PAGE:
- What appreciation have you gained for this team member, and how does this new understanding impact your professional development as an RN?
Per course evaluations, students identified this activity as one of their most influential and memorable experiences. One student noted, “I have an extreme amount of respect now for physical therapy. Until today, I had not realized how closely physical therapy works with nurses…. They seem to have a great working relationship.” Another student stated, “I am glad that we incorporated this IPO day….The more I interact with members of one branch of the health care team, the more comfortable I am in using them, communicating with them, and understanding them in the clinical setting.”
In addition, students appreciated the structure of the assignment and the flexibility to address individual learning objectives in context. The structure was provided with creation of a reflection worksheet to prompt and guide thinking but could then be adaptive in response based on the assigned clinical area. Faculty reported that students could articulate well the IP differences between the RN and other IP team members and reflected progressing clinical judgment competencies (Lasater & Nielson, 2009) in the areas of noticing and responding throughout their written reflections and postclinical conferences. In subsequent clinical courses, faculty reported that students were able to collaborate with other IP health care team members more easily regarding comfort with IP referral requests and overall improved IP communication about client interventions and outcomes. Future application of the activity will be adapted for graduate-level students with an emphasis on IP collaboration at the master's and doctoral levels of advanced practice. The activity reflection worksheet can be easily adapted and individualized to meet the needs of other programs of nursing based on their relative availability of local IP clinical sites.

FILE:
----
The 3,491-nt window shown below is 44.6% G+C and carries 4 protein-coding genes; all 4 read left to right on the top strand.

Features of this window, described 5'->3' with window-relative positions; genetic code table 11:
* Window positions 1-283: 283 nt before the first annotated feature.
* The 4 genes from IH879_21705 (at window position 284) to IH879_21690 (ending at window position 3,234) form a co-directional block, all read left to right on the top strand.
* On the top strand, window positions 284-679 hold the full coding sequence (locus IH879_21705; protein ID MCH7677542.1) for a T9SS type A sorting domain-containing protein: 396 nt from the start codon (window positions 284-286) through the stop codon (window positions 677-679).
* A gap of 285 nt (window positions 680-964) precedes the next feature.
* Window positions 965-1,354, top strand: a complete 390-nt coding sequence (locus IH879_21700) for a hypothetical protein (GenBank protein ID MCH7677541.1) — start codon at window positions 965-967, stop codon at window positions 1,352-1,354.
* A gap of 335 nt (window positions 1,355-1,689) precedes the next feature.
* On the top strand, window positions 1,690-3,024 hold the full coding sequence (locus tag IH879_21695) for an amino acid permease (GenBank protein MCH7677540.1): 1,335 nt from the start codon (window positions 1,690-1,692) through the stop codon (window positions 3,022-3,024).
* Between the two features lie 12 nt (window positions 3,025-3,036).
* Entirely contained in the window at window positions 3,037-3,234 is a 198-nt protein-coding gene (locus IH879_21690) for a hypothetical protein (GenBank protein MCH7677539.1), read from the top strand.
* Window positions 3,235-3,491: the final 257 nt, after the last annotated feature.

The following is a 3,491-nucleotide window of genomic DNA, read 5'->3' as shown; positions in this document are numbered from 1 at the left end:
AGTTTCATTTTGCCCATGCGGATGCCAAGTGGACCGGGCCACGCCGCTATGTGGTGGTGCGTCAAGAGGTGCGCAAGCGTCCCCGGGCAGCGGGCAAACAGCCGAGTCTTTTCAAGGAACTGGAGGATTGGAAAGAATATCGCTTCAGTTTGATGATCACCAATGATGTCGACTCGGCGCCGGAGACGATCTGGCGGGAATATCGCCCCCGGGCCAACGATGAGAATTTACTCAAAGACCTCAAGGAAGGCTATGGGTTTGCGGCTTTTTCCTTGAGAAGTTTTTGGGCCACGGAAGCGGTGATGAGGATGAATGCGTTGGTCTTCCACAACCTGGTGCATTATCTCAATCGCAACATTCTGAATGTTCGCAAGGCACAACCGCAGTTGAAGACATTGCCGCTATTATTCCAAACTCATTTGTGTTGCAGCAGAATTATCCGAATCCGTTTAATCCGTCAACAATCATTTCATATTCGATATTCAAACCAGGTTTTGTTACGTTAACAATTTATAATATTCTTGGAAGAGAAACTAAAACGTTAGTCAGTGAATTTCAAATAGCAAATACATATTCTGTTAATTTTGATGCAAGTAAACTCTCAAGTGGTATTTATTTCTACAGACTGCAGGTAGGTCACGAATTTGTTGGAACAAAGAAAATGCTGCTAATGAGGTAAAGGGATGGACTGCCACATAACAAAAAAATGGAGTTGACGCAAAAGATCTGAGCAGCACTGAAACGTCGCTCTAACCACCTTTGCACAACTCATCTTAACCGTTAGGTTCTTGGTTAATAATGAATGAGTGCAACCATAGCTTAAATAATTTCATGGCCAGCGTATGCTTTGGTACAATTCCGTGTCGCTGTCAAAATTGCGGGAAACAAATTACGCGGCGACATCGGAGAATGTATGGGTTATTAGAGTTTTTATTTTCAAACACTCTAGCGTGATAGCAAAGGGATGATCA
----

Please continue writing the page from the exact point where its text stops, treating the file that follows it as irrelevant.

Bedelia H. Russell, PhD, RN, CPNP-PC, CNE
Whitson-Hester School of Nursing
Tennessee Tech University
- American Association of Colleges of Nursing. (2008). Essentials of baccalaureate education for professional nursing practice. https://www.aacnnursing.org/Portals/42/Publications/BaccEssentials08.pdf
- American Association of Colleges of Nursing. (2019). Essentials of baccalaureate education and re-envisioning the AACN essentials. https://www.aacnnursing.org/Portals/42/Downloads/Essentials/Essentials-Revision-Domains-Descriptors.pdf.
- Knowles, M. S. (1970). The modern practice of adult education: andragogy versus pedagogy. Association Press.
- Lasater, K. & Nielsen, A. (2009). Reflective journaling for development of clinical judgment. Journal of Nursing Education, 48(1), 40–44 doi:10.3928/01484834-20090101-06 [CrossRef] PMID:19227755
- Phillips, M., Breakwell, S., Kim, M. & Faut-Callahan, M. (2012). Clinical observation reflections from students in an interdisciplinary palliative care course. Journal of Hospice and Palliative Nursing, 14(4), 274–282 doi:10.1097/NJH.0b013e3182491539 [CrossRef]